Rates of occurrence in the United States

Close to 58,500 Americans will be diagnosed with oral or oropharyngeal cancer this year. It will cause over 12,250 deaths, killing roughly 1 person per hour, 24 hours per day. Of those 58,500 newly diagnosed individuals, only slightly more than half will be alive in 5 years. (Approximately 57%) This is a number that has not significantly improved in decades. (The survival number at five years from diagnosis was, for many decades, about 50%, so 57% is an improvement over the last ten years. However, this is due to the increase of HPV16-caused cancers, which are more vulnerable to existing treatment modalities, conferring a significant survival advantage. So a change in the etiology, not improved early discovery or treatments; which are relatively unchanged from a decade ago, are not the primary cause for improvement.) The death rate for oral cancer is higher than that of cancers that we hear about routinely, such as cervical cancer, Hodgkin’s lymphoma, laryngeal cancer, cancer of the testes, and many others. If you expand the definition of oral and oropharyngeal cancers to include cancer of the larynx, the numbers of diagnosed cases grow to approximately 58,500 individuals and 13,500 deaths per year in the U.S. alone. Worldwide, the problem is much greater, with over 450,000 new cases being found each year. Note that the world incidence numbers from the WHO, while the best available, are estimates that users should consider with caveats. Data collection and reporting in some countries is problematic despite the professional efforts of the WHO to be accurate.

Statistics on worldwide occurrence

Oral cancers are part of a group of cancers commonly referred to as head and neck cancers, and of all head and neck cancers, they comprise about 85% of that category. Brain cancer, auditory and ocular cancers, and thyroid cancer (an endocrine system cancer) are cancer categories of their own and are not included in the head and neck cancer group as identified by the National Cancer Institute (NCI).

Historically the death rate associated with this cancer is particularly high not because it is hard to discover or diagnose, but due to the cancer being routinely discovered late in its development. Today (2022), that statement is still true, as there is no comprehensive program in the US to screen for the disease opportunistically, and without that, late-stage discovery is more common. Another obstacle to early discovery (and resulting in better outcomes) is the advent of a virus, HPV16, contributing more to the incidence rate of oral cancers, particularly in the posterior part of the mouth (the oropharynx, the tonsils, the base of the tongue areas) which many times does not produce visible lesions or discolorations that have historically been the early warning signs of the disease process in the anterior (front) of the mouth. There are, however, clues to its existence that can be discovered in an oral history verbal question and answer exam.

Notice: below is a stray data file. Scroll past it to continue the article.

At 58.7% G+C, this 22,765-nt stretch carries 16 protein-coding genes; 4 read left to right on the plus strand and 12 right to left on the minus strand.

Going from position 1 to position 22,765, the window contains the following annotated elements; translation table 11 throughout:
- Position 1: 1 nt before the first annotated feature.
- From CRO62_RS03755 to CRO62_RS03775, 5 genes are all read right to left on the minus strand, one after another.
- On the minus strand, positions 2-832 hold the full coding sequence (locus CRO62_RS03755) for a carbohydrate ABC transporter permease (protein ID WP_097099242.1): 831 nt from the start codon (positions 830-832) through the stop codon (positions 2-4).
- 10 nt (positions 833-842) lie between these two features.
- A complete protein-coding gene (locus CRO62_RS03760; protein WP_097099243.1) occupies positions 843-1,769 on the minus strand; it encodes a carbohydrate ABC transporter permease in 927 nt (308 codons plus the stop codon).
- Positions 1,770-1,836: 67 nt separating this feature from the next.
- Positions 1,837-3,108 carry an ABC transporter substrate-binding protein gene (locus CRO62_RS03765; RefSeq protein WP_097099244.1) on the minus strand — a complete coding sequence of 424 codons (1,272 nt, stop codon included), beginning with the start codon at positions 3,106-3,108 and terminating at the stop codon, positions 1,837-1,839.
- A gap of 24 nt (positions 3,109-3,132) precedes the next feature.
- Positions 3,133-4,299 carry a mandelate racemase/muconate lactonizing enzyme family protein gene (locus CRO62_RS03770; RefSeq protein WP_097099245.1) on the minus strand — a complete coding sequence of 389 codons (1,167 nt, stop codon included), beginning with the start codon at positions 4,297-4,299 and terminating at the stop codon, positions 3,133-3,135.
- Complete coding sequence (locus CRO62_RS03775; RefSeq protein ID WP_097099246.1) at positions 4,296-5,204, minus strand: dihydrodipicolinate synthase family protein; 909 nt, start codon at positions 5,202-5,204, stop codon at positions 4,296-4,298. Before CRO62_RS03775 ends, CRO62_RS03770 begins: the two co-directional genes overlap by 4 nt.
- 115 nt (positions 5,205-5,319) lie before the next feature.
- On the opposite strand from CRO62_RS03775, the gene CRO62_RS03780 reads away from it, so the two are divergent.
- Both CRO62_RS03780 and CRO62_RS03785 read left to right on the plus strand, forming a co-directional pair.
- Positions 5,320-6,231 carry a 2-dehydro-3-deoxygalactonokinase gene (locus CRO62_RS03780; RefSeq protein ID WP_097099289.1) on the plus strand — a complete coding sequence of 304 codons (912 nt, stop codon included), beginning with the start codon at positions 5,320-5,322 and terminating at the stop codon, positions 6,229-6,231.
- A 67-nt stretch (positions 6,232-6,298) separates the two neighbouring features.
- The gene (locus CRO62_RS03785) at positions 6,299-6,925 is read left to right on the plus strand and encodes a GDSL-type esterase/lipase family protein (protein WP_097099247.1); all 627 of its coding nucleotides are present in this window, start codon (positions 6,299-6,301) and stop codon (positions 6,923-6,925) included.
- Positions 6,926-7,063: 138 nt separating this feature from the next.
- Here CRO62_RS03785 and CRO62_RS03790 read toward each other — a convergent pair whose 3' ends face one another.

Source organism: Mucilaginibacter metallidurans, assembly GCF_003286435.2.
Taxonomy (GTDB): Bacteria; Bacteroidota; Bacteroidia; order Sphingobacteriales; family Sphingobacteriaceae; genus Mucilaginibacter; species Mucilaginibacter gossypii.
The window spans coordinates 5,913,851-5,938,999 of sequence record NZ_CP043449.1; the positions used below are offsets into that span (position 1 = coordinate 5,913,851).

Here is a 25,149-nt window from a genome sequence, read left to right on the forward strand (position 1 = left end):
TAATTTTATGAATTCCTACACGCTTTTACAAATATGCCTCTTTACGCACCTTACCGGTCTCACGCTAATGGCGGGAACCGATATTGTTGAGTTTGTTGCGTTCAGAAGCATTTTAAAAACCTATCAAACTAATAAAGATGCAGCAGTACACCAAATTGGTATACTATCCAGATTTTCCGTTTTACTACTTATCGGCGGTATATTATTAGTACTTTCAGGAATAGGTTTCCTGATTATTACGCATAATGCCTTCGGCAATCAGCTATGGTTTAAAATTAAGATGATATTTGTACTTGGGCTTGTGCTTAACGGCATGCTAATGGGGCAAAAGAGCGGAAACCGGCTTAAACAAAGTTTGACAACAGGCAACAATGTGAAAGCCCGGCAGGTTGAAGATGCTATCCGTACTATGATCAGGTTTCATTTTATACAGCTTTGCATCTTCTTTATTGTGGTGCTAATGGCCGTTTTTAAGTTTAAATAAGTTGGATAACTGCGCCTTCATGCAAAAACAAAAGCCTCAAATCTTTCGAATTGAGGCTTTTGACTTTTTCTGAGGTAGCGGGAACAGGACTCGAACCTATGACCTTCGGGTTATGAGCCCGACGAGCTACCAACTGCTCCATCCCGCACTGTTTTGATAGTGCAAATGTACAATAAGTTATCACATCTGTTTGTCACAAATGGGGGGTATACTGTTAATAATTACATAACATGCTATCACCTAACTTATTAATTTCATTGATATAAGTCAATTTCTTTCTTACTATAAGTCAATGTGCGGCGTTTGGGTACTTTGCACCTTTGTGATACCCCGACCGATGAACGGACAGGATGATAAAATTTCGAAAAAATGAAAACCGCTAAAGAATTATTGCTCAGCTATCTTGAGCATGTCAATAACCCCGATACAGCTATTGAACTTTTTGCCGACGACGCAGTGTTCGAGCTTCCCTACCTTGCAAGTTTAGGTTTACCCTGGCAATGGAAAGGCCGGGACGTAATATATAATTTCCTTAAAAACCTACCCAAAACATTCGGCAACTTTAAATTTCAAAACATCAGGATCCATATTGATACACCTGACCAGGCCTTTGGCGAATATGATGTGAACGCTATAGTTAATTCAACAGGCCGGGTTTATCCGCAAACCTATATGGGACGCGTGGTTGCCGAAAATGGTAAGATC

Often, oral cancer is only discovered when it has metastasized to another location, most likely the lymph nodes of the neck. The prognosis at this stage of discovery is significantly worse than when it is caught in a localized intraoral area. Besides the metastasis, the primary tumor has had time to invade deep into local structures at these later stages.

Oral cancer is hazardous because, in its early stages, it may not be noticed by the patient, as it can frequently prosper without producing pain or symptoms they might readily recognize, and because it has a high risk of producing second primary tumors. This means that patients who survive a first encounter with the disease, have up to 20 times higher risk of developing second cancer. This heightened risk factor can last 5 to 10 years after the first occurrence. There are several types of oral cancers, but around 90% are squamous cell carcinomas. The other far less common oral cancers are ACC and MEC cancers, which by comparison are relatively rare but highly deadly as the depth of knowledge about them is far less than SCC. It is estimated that approximately $4.5 billion is spent in the United States each year on the treatment of head and neck cancers. (2020 numbers)

More information on rare oral cancers.

Age, gender, race, and ethnicity

Elderly coupleThe demographics of those who develop this cancer have been consistent for some time. While historically, most people were over 40 at the time of discovery, it is now occurring more frequently in those under this age. The exact causes of those affected at a younger age are becoming more apparent in peer-reviewed research, revealing a viral etiology (cause), the human papillomavirus version 16. There are also links to youn